Your turning technique may also be to blame for your foot or ankle pain. A smooth turn initiation helps skiers carve clean, controlled arcs. Abrupt turn initiations are jerky, which causes the skier to bang their ankles against the inside of the boot, causing pain. Begin a ski turn by gently and gradually tipping your skis on to their edges.
[caption id="attachment_4812" align="alignleft" width="400"] UC Santa Barbara player Zalmico Harmon. Note how his right foot is flat on the court and his leg is bent outwards as he's pivoting. Your ankles and feet had better be in excellent condition to do that every day.[/caption]
Basketball demands a lot of your ankles and feet - they're subjected to sudden, explosive movements, quick turns, and a relentless pounding on a hard surface. If your lower extremities aren't in perfect condition, a lot can go wrong very quickly. The best way to avoid a missed game or worse, a lost season, is to keep your feet and ankles (and the rest of you) in peak condition. These exercises will work muscles, tendons, and ligaments in your toes, feet, and ankles which are often neglected, at the athlete's risk.
But before we get into that, we'd like to mention that a basketball player should use braces and tape as little as possible during training. They're very useful when recovering from an injury, but for training purposes, they'll work against you. If the muscles in your feet and ankles are immobilized and artificially supported by tape or other means, they don't get worked. And a muscle that doesn't get worked is a weak muscle.
Occasionally you should train in bare feet. We know this isn't a practical suggestion in a public space, but when you're working out solo at home, ditch the basketball shoes whenever possible. The foot is the base of the ankle - build it naturally, without restraint, for better balance, mobility, and strength.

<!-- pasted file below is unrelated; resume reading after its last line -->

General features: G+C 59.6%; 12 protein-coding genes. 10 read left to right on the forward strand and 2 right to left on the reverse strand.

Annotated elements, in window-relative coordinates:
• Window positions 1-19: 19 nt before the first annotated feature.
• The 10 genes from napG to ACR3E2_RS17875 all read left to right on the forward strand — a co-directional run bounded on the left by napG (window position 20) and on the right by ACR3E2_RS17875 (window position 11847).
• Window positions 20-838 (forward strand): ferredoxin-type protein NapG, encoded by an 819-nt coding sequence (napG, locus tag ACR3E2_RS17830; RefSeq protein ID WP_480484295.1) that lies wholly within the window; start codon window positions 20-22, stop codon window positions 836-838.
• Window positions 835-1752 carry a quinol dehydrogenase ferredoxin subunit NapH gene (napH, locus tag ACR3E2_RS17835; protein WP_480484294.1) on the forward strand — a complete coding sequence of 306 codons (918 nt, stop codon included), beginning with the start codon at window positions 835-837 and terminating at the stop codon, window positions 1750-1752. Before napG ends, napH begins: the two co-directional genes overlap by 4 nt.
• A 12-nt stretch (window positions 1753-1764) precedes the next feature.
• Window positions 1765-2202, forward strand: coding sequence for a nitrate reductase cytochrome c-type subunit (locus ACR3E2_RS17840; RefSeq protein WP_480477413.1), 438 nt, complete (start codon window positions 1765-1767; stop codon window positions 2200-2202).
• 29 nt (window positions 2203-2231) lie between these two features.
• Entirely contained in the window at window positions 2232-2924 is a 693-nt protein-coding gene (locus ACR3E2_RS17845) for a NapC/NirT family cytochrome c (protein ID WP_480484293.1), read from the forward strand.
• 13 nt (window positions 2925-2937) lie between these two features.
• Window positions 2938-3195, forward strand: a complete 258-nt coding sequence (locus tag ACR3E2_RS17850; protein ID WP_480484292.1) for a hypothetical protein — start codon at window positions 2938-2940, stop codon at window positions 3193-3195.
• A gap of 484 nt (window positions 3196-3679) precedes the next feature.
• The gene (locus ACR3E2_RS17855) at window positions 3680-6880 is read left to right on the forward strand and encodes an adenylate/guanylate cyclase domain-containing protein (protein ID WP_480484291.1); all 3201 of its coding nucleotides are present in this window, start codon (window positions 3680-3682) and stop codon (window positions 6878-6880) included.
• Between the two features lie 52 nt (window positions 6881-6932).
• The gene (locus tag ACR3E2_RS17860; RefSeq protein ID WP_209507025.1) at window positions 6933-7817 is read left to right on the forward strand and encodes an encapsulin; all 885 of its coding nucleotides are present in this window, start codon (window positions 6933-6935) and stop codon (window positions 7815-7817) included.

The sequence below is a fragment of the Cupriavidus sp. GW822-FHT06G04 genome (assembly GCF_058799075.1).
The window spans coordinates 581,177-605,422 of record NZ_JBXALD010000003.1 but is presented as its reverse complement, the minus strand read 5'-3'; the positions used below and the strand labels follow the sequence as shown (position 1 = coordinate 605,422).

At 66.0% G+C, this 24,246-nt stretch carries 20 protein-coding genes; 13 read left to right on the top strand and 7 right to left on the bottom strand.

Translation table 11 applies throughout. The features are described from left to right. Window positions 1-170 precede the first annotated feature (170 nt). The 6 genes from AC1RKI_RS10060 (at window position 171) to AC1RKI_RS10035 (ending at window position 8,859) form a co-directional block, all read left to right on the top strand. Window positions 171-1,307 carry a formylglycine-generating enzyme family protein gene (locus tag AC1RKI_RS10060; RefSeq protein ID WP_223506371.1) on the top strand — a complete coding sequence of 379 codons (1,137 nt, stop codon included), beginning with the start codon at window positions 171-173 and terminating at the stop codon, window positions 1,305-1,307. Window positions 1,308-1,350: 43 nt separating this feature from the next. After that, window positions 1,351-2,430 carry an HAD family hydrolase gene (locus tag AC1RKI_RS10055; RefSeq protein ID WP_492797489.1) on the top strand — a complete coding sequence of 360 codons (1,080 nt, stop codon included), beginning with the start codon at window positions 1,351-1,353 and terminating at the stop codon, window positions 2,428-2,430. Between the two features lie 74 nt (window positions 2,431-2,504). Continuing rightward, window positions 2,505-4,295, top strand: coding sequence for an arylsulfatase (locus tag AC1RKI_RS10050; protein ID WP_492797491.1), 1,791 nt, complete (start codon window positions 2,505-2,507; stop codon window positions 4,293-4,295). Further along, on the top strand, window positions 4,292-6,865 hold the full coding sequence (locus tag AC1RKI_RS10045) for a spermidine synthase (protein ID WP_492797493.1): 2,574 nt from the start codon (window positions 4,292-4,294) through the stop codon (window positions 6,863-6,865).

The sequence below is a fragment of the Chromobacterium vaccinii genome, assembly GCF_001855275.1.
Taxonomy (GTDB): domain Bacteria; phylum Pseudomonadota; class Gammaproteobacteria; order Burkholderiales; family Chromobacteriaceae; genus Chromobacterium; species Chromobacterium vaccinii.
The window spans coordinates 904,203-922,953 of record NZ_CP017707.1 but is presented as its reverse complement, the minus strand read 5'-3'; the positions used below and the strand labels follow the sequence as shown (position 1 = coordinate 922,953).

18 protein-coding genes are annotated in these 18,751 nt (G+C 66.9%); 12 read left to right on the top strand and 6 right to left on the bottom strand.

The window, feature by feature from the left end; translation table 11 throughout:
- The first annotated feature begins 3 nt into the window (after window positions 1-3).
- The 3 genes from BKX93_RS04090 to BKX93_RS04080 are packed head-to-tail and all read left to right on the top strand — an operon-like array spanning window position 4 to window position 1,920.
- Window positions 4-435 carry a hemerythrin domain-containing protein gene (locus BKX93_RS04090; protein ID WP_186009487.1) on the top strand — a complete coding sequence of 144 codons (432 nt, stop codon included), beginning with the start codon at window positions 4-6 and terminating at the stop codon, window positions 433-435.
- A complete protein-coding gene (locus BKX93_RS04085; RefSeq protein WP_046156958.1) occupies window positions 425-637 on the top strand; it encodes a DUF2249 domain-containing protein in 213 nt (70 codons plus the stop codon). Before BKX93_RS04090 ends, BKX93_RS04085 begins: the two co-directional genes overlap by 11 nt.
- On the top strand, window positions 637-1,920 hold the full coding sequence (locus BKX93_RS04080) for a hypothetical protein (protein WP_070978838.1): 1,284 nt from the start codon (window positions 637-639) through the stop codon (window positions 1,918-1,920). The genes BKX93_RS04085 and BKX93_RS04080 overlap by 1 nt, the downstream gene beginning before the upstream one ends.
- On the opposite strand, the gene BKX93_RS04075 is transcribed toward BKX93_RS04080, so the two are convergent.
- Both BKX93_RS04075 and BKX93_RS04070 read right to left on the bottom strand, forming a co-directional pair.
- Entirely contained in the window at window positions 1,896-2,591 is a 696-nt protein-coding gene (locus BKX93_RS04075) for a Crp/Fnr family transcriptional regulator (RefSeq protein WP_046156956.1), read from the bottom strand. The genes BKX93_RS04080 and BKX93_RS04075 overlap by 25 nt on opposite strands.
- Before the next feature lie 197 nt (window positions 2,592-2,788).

While sitting, roll a tennis ball around with the bottom of your foot, applying light pressure. Work it under the arch, the toes, and your heel for 5 minutes on each foot.
When your feet flex upward toward your body, it's dorsiflexion, as when you land on the court after a jump. When the foot flexes down or away, it's plantar flexion, as when you make a jump, sprint, or cut. To condition your muscles to endure this full range of motion, perform a unilateral stretch:
Take the time to do the proper conditioning, and chances are you'll stay safe on the basketball court. If you experience any pain at all, take a break and get the advice of your trainer before continuing. Then follow up with a podiatrist who is expert in sports medicine for a full evaluation.
[caption id="attachment_4769" align="alignleft" width="600"] A good pair of insulated boots and thermal socks are your feet's best defense against winter weather.[/caption]
If you have type 1 or type 2 diabetes, you're at greater risk of foot injury during the winter months than you are at any other time of year. A side effect of diabetes called Diabetic Peripheral Neuropathy causes a loss of sensation in your feet, the result of persistently high blood sugar which damages blood vessels and nerves. DPN doesn't typically appear overnight - one experiences a slow loss of sensation over a period of years as the damage occurs. This makes a diabetic patient especially vulnerable to frostbite or frostnip, potentially damaging skin and other cells.
Diabetics - and everyone - should use common sense if they're going to be outdoors for a prolonged period. Keep moving to stimulate circulation, take breaks to warm up whenever possible, wear an excellent pair of waterproof boots, and wear 2 pair of thermal socks. Take an extra pair of socks with you in case your feet get wet. If your feet are icy cold to the touch, but you don't feel the appropriate sensation, you may have already developed DPN. Please make an appointment with your podiatrist immediately for an examination and treatment plan.
Just because you're moving, it doesn't mean you're invulnerable to freezing weather. In fact, splashing through wet streets, icy slopes, and getting your boots, socks, or sneakers wet, not only opens the door to a wicked wipeout, but also to frostbite or frostnip. Anyone who's spent significant time outdoors hiking, camping, sledding, or skiing is usually acutely aware of this from personal experience. But did you know that once you get frostbite or frostnip, you risk a more severe injury if it happens a second time?
[su_column][su_note note_color="#fff2f6" text_color="#ffffff" radius="3"]Learn to recognize the signs of frostbite (Mayo Clinic)[/su_note][/su_column]
Athletes should avoid training on wet surfaces, or at least splashing through puddles or snow. Hikers, campers, hunters, skiiers and snowboarders should have quality boots and appropriate socks to keep their feet warm and dry. If you notice a loss of sensation in your feet to any degree, get indoors immediately (or somewhere warm), take off your shoes and socks, dry your feet if wet, and allow your feet to slowly warm. If pain accompanies the warming, you may have frostnip. See a podiatrist for an evaluation.
Winter foot care for everyone